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Director claim for second home expenses ?

Director works across a 250m, bought a second home used exclusively for work , what can he claim

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Hi, I hope someone can help since I have read conflicting views.

my client relocated from the midlands to north wales (which is now his primary residence) , he is sole director of his limited company that provides acoustics consultancy across the wales, the a5 corridor and the midlands, most of his work is in the midlands. Upon relocation he bought a second property , a flat in the midlands to support staying away from home and undertaking several days work in the area and reduce travel time. 

Question - Is he allowed to claim all the running costs of the flat plus mortgage interest as a legitimate business expense ?

if yes, is he also allowed to claim mileage to his first site visit from his primary residence and his last site visit to home in the same week.

many thanks for you time.

kind regards

Replies (23)

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By AC71
28th Dec 2020 11:35

Looking at your post history, your "client" is your husband. Please be up front when posting, it encourages people to be helpful.........

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Replying to AC71:
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By Emster
28th Dec 2020 11:57

Thank you , yes this is the case yet, I am however CIMA qualified and the question is still relevant

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the sea otter
By memyself-eye
28th Dec 2020 11:57

If most of your client/husband's work is in the midlands why relocate (or as we say 'move') to Wales unless as a matter of convenience.... and not necessity?

Important word that - necessity.

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By Emster
28th Dec 2020 12:35

Thank you for your response .

There is a decent proportion of work in wales, however the move is a choice , obviously population density is such that work is ( for a diverse range of clients) predominantly spread across the midlands , through to Leicester and occasionally Northampton as a manageable distance .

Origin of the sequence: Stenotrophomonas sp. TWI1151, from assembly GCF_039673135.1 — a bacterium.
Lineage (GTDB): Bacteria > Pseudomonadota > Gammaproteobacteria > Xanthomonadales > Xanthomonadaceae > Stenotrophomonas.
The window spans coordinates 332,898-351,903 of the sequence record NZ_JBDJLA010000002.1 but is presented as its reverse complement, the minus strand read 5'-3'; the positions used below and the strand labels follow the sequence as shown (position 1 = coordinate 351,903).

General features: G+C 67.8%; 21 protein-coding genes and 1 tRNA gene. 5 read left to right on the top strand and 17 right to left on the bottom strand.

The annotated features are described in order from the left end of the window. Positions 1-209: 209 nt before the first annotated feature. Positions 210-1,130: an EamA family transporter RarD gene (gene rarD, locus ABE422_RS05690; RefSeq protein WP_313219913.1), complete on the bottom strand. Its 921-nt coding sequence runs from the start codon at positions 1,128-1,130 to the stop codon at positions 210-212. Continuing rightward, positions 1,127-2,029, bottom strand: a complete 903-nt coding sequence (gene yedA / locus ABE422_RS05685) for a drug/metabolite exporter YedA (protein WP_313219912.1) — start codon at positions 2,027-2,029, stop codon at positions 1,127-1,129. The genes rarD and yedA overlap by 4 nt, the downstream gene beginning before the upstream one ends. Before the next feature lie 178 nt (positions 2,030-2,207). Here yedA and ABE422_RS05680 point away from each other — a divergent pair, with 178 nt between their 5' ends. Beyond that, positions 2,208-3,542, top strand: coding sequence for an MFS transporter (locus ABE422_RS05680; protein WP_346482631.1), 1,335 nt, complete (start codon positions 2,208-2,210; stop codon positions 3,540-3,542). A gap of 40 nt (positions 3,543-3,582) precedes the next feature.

If he incurred hotel expenses , he would be able to claim. We’re just trying to establish how much if anything can be deducted as a business expense for the flat that is exclusively to support the business .

Kind regards

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By the_drookit_dug
28th Dec 2020 12:47

He should charge the company rent for use of the property. He'll then personally have taxable property income, against which he'll be able to offset the costs relating to the let of the property to the company.

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Replying to the_drookit_dug:
RLI
By lionofludesch
28th Dec 2020 13:49

Agree with the dug.

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Replying to the_drookit_dug:
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By Emster
28th Dec 2020 15:32

Thank you, that is really helpful.. Enjoy your new year

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Replying to Emster:
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By Tax Dragon
29th Dec 2020 08:05

OP, have you thought through the BIK position this idea might create?

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Replying to Tax Dragon:
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By the_drookit_dug
29th Dec 2020 10:31

Indeed. My response was merely to how one can get relief for the property costs.

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Replying to the_drookit_dug:
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By Tax Dragon
29th Dec 2020 11:01

Then you meant to say "could" not "should". (I knew that's what you meant. There's enough confusion about some of the OP's comments - and, to be fair to her, some of the replies too - for me to think she probably didn't realise that's what you meant, hence this intervention.)

They could easily end up increasing their overall tax by implementing your... "helpful", she said... suggestion.

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Replying to Tax Dragon:
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By the_drookit_dug
29th Dec 2020 12:16

Fair point.

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Replying to Tax Dragon:
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By The Dullard
29th Dec 2020 12:42

Have you?

It doesn't matter whether the relocation is by choice. The employee - let's call him an employee, in order to focus our minds on the correct principles - has moved home. Travelling costs (which can include overnight accommodation) incurred for the purposes of the employee's necessary attendance at any place (s 338) are a deductible expense from the employment income (which can include benefits in kind) , unless the journey concerned constitutes ordinary commuting (travel from home to a permanent workplace) or substantially ordinary commuting.

If Dave - I feel sure he's called Dave; he sounds like a Dave - can tick that box in relation to the journeys that necessitate him staying overnight in the Midlands pied a terre, then s 364 negates the living accommodation benefit to the extent that such journeys tick that box. If all such journeys tick the box, then drookit's suggestion works perfectly well. The problem that I foresee is that insufficient accurate information is going to be relayed to the ticker of the box to enable the box to be ticked on a sufficient number of occasions; but hey, that's Dave's choice.

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Replying to The Dullard:
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By Emster
29th Dec 2020 13:24